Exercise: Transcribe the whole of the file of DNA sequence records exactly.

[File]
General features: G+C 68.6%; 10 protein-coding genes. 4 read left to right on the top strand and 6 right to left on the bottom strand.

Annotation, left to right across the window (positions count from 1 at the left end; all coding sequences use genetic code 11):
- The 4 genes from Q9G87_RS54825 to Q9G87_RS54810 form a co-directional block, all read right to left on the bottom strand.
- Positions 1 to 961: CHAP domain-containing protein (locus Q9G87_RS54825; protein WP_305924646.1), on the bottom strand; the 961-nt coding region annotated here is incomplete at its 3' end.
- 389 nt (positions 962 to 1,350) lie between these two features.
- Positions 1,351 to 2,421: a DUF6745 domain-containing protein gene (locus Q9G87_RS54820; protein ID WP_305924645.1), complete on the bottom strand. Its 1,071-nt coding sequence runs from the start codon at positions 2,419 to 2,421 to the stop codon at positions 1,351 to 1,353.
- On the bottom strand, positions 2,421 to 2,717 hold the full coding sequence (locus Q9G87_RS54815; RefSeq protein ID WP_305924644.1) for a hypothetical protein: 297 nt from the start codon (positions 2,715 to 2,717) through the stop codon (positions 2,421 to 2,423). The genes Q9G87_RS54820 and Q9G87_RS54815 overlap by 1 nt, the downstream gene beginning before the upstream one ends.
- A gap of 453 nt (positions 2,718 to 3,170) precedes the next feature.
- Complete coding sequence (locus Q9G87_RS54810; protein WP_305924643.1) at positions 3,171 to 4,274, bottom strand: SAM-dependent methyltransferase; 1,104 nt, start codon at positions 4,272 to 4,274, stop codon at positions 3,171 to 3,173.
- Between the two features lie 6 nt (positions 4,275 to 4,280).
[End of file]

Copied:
General features: G+C 68.6%; 10 protein-coding genes. 4 read left to right on the top strand and 6 right to left on the bottom strand.

Annotation, left to right across the window (positions count from 1 at the left end; all coding sequences use genetic code 11):
- The 4 genes from Q9G87_RS54825 to Q9G87_RS54810 form a co-directional block, all read right to left on the bottom strand.
- Positions 1 to 961: CHAP domain-containing protein (locus Q9G87_RS54825; protein WP_305924646.1), on the bottom strand; the 961-nt coding region annotated here is incomplete at its 3' end.
- 389 nt (positions 962 to 1,350) lie between these two features.
- Positions 1,351 to 2,421: a DUF6745 domain-containing protein gene (locus Q9G87_RS54820; protein ID WP_305924645.1), complete on the bottom strand. Its 1,071-nt coding sequence runs from the start codon at positions 2,419 to 2,421 to the stop codon at positions 1,351 to 1,353.
- On the bottom strand, positions 2,421 to 2,717 hold the full coding sequence (locus Q9G87_RS54815; RefSeq protein ID WP_305924644.1) for a hypothetical protein: 297 nt from the start codon (positions 2,715 to 2,717) through the stop codon (positions 2,421 to 2,423). The genes Q9G87_RS54820 and Q9G87_RS54815 overlap by 1 nt, the downstream gene beginning before the upstream one ends.
- A gap of 453 nt (positions 2,718 to 3,170) precedes the next feature.
- Complete coding sequence (locus Q9G87_RS54810; protein WP_305924643.1) at positions 3,171 to 4,274, bottom strand: SAM-dependent methyltransferase; 1,104 nt, start codon at positions 4,272 to 4,274, stop codon at positions 3,171 to 3,173.
- Between the two features lie 6 nt (positions 4,275 to 4,280).